Tuesday 5 August 2014

Reci-pie Review: The Great British Steak Pie Bake Off

#TeamMary Pie

I am currently very VERY excited, and you should be too.

Why? Because the new series of Great British Bake Off is nearly here! To keep myself occupied while I wait impatiently, I’ve been conducting a reci-pie review in honour of the two great baking deities that are Mary Berry and Paul Hollywood.

Yes, you read that correctly, I tested out two pies at once this time. It was the battle of the baking legends… Mary Berry vs Paul Hollywood in the GREAT BRITISH STEAK PIE BAKE OFF!

Re-live the pielights of British Bake Off 2013's finale with their Picnic Pie Challenge! See all the pies and our Pierate analysis in our article "Great British Bake Off - The Final: Pie Review Tweets"

Winner Frances Quinn's Picnic Pie - Screenshot from BBC

#TeamPaul Pie

The recipes:
It was difficult to choose which pies I wanted to bake because between them Mary and Paul have a pretty extensive baking repertoire. For a fair comparison I chose two steak pies – Mary Berry’s steak and mushroom and Paul Hollywood’s meat and potato.

Mary Berry’s steak and mushroom pie – from Mary Berry’s Complete Cookbook, p. 224

The filling:
I large onion, chopped
750g stewing steak, cut into 1 inch pieces
30g plain flour
½ pint beef stock
2 tbsp Worcestershire sauce
Salt and pepper
500g mushrooms

The pastry:
Shortcrust pastry, brushed with beaten egg

The method:
Fry the onions and brown the steak, then add the flour and cook for a few minutes. Then add the stock, Worcestershire sauce, salt and pepper and simmer for 2 hours. Add the mushrooms and simmer for a further 30 minutes before leaving the filling to cool. Meanwhile, make the shortcrust pastry. Use a thin strip around the edge of the pie dish, then top the pie with the rest –(use a pie bird in the middle). Cut off the excess pastry and crimp the edges, make sure there’s a hole in the top for the steam to come out and then brush the pastry with beaten egg. Cook at 200 degrees C for 30 minutes.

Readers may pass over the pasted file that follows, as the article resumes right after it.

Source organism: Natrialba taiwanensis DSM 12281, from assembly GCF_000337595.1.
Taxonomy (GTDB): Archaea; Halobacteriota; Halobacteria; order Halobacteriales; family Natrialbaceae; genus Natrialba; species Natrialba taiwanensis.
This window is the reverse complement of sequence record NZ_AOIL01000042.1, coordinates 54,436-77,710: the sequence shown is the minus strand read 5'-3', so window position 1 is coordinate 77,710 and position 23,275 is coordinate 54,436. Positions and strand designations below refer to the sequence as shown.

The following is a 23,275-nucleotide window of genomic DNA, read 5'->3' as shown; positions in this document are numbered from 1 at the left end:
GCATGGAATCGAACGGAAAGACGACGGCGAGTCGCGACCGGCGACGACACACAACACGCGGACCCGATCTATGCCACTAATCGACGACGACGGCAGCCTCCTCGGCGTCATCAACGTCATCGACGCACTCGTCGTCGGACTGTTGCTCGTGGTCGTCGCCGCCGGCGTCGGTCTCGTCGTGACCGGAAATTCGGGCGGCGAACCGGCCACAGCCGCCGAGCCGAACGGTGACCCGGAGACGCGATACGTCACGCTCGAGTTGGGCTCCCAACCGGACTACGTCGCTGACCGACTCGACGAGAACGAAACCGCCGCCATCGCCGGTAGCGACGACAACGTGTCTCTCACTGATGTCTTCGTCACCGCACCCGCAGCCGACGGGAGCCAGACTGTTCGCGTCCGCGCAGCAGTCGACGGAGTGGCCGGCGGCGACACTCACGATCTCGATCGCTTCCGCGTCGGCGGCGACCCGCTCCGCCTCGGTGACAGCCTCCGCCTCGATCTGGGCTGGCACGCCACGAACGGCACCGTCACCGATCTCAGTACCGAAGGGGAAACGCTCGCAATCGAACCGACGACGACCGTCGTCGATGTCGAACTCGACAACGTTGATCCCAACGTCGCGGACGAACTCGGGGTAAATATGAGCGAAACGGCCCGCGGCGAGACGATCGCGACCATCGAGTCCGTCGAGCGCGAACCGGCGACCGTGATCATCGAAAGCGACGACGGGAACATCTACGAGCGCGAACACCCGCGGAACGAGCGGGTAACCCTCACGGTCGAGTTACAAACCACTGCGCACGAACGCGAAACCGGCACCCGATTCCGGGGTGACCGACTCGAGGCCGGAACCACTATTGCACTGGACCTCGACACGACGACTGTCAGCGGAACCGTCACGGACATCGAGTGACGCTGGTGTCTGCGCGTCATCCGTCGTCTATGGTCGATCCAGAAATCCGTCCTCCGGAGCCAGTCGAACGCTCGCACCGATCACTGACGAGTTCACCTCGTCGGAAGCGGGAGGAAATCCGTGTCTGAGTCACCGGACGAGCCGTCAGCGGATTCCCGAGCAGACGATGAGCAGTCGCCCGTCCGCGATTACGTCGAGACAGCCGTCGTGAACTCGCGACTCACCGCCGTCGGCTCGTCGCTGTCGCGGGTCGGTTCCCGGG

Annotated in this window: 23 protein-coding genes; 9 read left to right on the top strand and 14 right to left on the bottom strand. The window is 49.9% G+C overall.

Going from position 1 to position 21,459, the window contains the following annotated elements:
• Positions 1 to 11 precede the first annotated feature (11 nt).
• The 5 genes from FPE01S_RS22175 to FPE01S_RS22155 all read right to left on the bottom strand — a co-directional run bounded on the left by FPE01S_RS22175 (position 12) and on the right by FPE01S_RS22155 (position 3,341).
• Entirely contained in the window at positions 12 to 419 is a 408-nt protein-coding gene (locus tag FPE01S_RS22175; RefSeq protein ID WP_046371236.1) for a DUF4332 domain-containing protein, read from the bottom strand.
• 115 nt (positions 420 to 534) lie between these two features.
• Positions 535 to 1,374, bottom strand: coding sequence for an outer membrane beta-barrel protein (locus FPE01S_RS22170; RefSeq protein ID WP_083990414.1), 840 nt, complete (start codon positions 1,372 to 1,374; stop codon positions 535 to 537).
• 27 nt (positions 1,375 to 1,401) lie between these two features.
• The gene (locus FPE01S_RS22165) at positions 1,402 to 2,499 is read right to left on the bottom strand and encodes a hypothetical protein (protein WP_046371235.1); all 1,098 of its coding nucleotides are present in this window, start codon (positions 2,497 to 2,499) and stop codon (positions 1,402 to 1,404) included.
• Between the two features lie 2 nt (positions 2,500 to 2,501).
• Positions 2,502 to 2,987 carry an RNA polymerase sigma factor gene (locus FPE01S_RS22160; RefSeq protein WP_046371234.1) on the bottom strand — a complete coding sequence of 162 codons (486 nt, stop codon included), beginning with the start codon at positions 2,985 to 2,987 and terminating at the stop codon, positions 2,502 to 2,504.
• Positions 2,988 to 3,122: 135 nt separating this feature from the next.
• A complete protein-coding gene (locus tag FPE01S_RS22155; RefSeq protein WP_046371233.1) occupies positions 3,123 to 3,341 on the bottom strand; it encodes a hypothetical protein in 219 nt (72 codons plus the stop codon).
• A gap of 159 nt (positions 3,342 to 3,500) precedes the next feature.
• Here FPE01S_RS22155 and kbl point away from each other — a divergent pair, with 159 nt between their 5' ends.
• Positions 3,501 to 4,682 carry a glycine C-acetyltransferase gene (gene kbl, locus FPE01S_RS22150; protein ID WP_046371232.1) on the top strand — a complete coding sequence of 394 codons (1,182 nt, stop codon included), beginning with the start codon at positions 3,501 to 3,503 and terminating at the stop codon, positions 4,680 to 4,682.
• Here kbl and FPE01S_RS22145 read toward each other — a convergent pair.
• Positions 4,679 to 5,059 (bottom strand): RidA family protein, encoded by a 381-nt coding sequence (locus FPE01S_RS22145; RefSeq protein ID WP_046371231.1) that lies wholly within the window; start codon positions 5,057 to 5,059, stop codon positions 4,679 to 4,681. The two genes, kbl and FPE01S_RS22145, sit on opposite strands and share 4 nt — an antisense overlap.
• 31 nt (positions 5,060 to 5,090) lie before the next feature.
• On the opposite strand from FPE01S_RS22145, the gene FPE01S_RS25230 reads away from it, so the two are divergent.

Paul Hollywood’s meat and potato pie – from Paul Hollywood’s Pies and Puds, p.92

The filling:
2 large onions, chopped
700g chuck steak (braising steak), cut into 1 inch pieces
400g waxy potatoes, cut into small chunks
400g floury potatoes, cut into small chunks
Salt and pepper

The pastry:
Suet pastry 

The method:
Put the onions, steak, salt and pepper in a pan, with just enough water to cover them. Simmer for 1 ½ hours, then add the potatoes and simmer for another ½ hour or until the potatoes are cooked. Pour off some of the liquid to use as gravy (leave enough so that the mixture still has some sauce) then leave the filling to cool while you make the pastry. Use a thin strip around the edge of the pie dish, then top the pie with the rest, cutting off the excess pastry and crimping the edges. Make a hole in the top for the steam to come out then cook at 200 degrees C for 30-40 minutes then rest for 10 minutes before serving.

The Seven Cs:

Both pies scored very highly in this category, with Mary’s pie turning golden brown and Paul’s a slightly darker brown. Both kinds of pastry looked crispy and appetising.

Mary’s pie scored slightly higher here, as the gravy in this pie was a little bit thicker than Paul’s, and the Worcestershire sauce made it taste just that little bit nicer. However Paul’s does give you extra gravy to pour all over your pie/mash/chips/peas/beans/whatever, which is a bonus, so again it was pretty close.